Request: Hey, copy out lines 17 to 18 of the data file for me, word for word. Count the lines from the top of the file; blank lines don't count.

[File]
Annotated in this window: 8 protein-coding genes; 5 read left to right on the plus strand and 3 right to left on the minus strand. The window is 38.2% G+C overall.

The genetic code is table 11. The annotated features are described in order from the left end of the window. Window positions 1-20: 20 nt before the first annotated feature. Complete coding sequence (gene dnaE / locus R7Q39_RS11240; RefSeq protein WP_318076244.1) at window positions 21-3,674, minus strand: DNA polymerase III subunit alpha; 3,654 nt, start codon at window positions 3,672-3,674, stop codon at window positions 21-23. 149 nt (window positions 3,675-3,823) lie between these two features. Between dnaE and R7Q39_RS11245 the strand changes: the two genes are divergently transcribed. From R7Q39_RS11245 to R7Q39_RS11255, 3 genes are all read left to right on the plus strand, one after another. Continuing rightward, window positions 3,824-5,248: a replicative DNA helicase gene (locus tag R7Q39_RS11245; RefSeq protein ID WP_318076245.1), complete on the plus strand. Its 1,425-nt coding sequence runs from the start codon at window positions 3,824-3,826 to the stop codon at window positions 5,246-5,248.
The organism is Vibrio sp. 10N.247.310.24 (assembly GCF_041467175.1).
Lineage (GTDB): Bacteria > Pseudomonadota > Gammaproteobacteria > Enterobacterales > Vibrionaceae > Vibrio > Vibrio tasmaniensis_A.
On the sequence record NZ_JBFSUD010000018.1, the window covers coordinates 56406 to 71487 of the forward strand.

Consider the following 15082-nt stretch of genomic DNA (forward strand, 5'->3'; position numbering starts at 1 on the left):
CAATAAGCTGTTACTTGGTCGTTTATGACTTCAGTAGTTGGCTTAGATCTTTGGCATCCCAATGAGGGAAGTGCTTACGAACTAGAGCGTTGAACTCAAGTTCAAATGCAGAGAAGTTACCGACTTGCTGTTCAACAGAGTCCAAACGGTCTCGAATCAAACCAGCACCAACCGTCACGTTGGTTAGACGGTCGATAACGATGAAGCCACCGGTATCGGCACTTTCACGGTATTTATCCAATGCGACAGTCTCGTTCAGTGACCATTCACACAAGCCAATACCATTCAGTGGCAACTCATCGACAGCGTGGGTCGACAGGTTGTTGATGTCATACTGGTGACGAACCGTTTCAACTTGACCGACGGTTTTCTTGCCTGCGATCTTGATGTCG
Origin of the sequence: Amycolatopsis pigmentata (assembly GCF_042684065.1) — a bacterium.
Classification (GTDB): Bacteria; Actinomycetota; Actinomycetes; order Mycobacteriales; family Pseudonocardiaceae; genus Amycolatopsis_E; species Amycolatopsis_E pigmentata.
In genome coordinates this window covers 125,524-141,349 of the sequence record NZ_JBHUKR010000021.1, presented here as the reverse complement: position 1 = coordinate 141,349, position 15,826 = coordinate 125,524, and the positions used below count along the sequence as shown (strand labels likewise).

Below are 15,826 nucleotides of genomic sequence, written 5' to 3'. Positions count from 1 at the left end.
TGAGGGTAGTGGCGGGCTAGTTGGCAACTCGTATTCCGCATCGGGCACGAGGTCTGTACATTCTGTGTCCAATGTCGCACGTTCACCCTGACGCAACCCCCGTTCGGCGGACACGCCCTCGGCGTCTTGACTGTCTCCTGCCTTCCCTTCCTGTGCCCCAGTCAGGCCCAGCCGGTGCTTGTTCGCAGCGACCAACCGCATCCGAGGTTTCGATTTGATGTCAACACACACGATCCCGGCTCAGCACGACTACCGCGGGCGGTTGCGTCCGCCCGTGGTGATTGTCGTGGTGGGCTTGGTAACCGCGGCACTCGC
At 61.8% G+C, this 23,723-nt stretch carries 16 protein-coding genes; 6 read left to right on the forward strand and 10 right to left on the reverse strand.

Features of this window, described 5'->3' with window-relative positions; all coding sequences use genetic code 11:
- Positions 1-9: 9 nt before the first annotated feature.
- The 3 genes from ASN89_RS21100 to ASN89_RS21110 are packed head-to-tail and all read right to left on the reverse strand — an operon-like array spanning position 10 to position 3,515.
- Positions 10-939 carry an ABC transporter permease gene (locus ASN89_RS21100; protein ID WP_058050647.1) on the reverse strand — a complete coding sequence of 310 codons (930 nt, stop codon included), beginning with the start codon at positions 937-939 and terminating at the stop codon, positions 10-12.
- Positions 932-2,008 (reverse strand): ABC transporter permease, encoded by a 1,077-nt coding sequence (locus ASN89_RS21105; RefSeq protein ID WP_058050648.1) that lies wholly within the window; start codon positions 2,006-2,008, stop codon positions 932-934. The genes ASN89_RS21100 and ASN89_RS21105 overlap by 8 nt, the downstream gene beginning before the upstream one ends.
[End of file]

- Positions 10-939 carry an ABC transporter permease gene (locus ASN89_RS21100; protein ID WP_058050647.1) on the reverse strand — a complete coding sequence of 310 codons (930 nt, stop codon included), beginning with the start codon at positions 937-939 and terminating at the stop codon, positions 10-12.
- Positions 932-2,008 (reverse strand): ABC transporter permease, encoded by a 1,077-nt coding sequence (locus ASN89_RS21105; RefSeq protein ID WP_058050648.1) that lies wholly within the window; start codon positions 2,006-2,008, stop codon positions 932-934. The genes ASN89_RS21100 and ASN89_RS21105 overlap by 8 nt, the downstream gene beginning before the upstream one ends.